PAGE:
I Kill Giants

April 13, 20188 min

I fully admit that I get taken in by the nostalgia brought on by things like “Stranger Things” and the the pop culture easter egg hunt of “Ready Player One”. But I do concede that these properties are not, “The Goonies”, “E.T.” or “The Last Starfighter”. They prey on my love of those worlds but rarely do they create a lasting one of their own. These movies sparked imagination and that feeling of what one would do as a child put in an extraordinary situation. Enter “I Kill Giants” based on the comic book by Joe Kelly and J. M. Ken Niimura. With a poster that has the name Harry Potter above it, where will it fall among the many attempts to capture the magic of childhood classics?

Barbara (Madison Wofle) lives with her older brother Dave (Art Parkinson) her and older sister Karen (Imogen Poots) in a seaside home in New Jersey. Barbra also lives in her own world in the nearby woods, where she tracks giants. Bullied or ignored at school, she manages to make a friend in Sophia (Sydney Wade) at the same time, the school councilor (Zoe Saldana) tries to understand Barbra’s distance and anger she carries with her. Soon Barbra introduces her world of giant-slaying, potions, and magical hammers to her new friend as she attempts to keep her town safe from the looming threat of these fantastic beasts.

The above mention of Harry Potter is due to the producing of legend Chris Columbus who is responsible for directing classics like “Mrs. Doubtfire”, a the first two Potter movies as well as the first two “Home Alone” movies. Though he always has a place in my heart for his earlier work. Along with writing “Gremlins”, “The Goonies”, and “Young Sherlock Holmes”, and directing “Adventures in Babysitting”, and the sorely under-seen “Heartbreak Hotel” where a young man and his siblings kidnap Elvis Presley for their mom’s birthday. I bring theses movies up because if there are any above that you haven’t seen, you should seek them out. But even more than that, when you compare his previous producing work, with the Potter films, the Night at the Museum, and Percy Jackson movies, all of which were successful in their own way, none of them have come as close to his classic tone and feel than “I Kill Giants”. It has that vibe I look for in a kids adventure movie that is lacking in most of the yearly fare. Wolfe as Barbara is no Fanning sister but she keeps up with the heavy lifting she’s required to do throughout the course of the film with small but valuable support from both Poots and Saldana.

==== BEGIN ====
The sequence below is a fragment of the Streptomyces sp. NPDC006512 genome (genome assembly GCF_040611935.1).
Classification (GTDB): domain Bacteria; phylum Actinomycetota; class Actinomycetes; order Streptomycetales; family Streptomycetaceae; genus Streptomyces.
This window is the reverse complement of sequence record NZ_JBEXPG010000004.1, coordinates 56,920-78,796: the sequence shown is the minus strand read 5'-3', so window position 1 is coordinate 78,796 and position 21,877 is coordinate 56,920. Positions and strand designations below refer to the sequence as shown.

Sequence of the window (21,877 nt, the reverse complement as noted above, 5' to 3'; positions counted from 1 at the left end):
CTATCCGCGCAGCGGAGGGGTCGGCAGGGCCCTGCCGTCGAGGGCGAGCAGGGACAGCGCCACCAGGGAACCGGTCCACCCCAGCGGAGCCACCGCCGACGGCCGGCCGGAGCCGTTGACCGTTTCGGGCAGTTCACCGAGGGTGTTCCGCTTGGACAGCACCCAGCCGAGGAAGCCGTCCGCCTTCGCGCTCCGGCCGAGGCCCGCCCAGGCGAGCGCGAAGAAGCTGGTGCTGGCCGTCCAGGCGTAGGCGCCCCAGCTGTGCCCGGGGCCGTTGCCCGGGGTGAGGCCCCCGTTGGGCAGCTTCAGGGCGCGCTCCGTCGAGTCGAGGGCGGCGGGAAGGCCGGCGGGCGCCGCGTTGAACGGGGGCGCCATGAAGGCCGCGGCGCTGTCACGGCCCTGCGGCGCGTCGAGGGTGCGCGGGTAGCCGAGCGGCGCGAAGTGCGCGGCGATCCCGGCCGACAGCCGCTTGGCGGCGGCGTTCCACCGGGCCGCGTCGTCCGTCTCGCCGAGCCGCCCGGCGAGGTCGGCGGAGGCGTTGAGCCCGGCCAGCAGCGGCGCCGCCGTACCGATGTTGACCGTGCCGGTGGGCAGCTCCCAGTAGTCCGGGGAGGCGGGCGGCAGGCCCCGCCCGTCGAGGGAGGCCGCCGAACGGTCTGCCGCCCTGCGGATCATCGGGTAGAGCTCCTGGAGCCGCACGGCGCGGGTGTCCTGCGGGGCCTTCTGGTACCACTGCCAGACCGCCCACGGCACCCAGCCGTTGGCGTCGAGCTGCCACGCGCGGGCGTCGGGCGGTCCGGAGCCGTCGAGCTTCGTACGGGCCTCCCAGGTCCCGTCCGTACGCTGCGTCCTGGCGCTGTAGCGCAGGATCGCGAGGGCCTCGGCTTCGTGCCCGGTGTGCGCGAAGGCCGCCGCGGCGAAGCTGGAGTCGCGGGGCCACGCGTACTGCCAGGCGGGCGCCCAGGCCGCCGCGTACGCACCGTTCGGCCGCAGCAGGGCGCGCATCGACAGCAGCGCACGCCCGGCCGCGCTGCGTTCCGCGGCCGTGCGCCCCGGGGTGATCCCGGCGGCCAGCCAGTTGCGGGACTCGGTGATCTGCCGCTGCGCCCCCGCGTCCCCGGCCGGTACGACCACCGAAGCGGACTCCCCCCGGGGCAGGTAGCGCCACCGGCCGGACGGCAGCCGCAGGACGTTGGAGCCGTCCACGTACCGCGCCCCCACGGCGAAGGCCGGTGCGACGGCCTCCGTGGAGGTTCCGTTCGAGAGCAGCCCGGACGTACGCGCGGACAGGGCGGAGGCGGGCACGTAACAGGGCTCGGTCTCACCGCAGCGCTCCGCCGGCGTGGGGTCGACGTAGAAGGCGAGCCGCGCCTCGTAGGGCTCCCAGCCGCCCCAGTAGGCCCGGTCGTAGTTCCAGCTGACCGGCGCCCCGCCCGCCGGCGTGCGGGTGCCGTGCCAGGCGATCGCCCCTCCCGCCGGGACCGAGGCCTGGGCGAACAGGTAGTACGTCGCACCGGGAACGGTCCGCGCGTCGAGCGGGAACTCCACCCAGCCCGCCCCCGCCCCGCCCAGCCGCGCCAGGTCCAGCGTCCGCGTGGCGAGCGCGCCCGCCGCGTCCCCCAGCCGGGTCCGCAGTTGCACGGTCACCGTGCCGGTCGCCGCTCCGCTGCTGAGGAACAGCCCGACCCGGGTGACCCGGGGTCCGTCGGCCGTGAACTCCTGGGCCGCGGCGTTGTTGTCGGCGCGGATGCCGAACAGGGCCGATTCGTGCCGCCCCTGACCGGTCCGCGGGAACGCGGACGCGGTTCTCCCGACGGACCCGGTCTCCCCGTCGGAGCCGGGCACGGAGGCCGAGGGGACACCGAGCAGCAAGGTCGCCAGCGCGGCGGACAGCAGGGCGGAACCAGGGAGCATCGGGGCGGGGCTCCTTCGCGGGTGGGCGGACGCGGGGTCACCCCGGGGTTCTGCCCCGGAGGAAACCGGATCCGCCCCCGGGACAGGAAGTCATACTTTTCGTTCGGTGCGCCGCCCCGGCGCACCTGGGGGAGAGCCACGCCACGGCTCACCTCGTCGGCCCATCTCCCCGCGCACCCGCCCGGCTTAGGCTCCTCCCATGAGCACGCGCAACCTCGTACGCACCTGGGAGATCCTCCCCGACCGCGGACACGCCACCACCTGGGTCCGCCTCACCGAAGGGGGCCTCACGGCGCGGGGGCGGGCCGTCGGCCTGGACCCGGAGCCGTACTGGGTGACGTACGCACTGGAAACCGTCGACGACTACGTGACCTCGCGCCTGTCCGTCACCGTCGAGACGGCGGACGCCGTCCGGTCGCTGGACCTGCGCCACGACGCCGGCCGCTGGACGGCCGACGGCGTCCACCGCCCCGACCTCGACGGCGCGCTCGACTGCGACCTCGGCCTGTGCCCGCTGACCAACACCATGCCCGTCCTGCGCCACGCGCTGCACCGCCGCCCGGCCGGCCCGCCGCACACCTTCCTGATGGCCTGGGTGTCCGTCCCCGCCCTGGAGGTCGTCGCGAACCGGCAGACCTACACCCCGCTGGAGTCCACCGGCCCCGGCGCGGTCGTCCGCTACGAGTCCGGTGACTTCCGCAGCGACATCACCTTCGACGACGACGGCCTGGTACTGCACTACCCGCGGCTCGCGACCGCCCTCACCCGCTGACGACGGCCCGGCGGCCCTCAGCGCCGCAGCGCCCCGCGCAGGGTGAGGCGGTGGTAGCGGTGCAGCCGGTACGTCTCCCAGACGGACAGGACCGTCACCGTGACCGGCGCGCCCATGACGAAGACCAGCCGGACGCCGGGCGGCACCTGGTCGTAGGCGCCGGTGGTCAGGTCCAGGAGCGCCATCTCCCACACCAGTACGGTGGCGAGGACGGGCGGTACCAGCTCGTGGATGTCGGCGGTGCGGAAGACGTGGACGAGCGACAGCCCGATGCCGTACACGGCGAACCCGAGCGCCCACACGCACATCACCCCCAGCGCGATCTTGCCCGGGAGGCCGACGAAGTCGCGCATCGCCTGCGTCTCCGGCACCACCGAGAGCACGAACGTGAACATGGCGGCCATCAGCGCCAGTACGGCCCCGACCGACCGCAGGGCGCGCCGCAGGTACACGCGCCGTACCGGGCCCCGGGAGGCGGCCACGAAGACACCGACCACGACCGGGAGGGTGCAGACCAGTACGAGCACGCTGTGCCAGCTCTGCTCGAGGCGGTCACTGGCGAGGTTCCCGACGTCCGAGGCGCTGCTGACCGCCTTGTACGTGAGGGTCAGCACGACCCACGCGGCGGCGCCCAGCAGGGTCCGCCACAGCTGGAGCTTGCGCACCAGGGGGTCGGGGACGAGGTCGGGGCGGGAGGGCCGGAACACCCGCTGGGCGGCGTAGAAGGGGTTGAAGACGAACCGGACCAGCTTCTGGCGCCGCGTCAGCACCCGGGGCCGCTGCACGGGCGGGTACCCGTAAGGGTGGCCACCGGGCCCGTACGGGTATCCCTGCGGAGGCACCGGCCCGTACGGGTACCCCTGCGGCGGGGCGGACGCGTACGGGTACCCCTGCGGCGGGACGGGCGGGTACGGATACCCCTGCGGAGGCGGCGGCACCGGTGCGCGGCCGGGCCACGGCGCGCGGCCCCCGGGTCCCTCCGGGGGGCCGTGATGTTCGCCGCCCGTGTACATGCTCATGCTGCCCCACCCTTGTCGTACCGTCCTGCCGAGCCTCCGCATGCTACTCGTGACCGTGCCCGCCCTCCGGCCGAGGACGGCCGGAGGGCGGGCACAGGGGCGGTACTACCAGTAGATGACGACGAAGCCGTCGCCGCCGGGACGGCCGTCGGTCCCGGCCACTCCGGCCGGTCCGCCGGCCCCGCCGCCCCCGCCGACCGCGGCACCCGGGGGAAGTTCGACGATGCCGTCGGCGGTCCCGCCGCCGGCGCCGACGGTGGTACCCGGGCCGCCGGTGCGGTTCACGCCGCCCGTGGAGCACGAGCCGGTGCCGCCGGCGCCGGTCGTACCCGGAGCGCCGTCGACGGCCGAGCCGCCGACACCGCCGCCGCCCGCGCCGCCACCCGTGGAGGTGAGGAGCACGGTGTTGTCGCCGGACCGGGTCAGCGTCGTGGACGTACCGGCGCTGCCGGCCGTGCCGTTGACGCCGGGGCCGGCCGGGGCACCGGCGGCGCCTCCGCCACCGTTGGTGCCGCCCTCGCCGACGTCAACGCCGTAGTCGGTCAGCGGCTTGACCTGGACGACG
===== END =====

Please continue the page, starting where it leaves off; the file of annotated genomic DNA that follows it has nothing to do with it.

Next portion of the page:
Director Anders Walter comes though like a new guy finding his feet, but with a style he can carry to other projects and the script by co-creator of the comic Joe Kelly also makes some rookie mistakes with by showing his had a bit too early and too often. It’s possible I am biased in that regard as I have read the comic, which was one of the very few that brought a tear to my eyes. And I’m not gonna lie, this movie did the same. Despite it’s flaws of inexperienced writing and directing and a running time to tends to drag in places it is still a solid film, worthy of a wide release and not the VOD route the studio chose, even Netflix would have worked since this is better than most of what they churned out with both their original and acquired content. It’s also rare that you see an all female centric cast like this outside a made-for-television movie, it is something that should be pushed to the forefront  to show that it can be done and done well.

“I Kill Giants” has what most films that venture into this subject matter strive for, and what those early 80’s kids films had, and that’s heart. Feeling for your characters is what can put you there, and showing the kids perspective no matter how fantasical it may seem can go a long way. The kids in “The Goonies” parents are losing their homes, Elliot’s mom in “E.T.” is still dealing with a divorce, and Alex Rogan’s mom in “The Last Starfighter” is a single parent trying to get her kid in college. But the adults are not the focus, we don’t see their struggles, only when we become adults. The kids have their own issues and problems and those are what we cling to and “Giants” taps into that in a way that takes me back to those days. Where it does delve into some darker subject matter with bulling and family struggles, by the end, the heart of Barbra and her quest to keep her town safe are the driving force that make this memorable enough when I consider the best films of the year.

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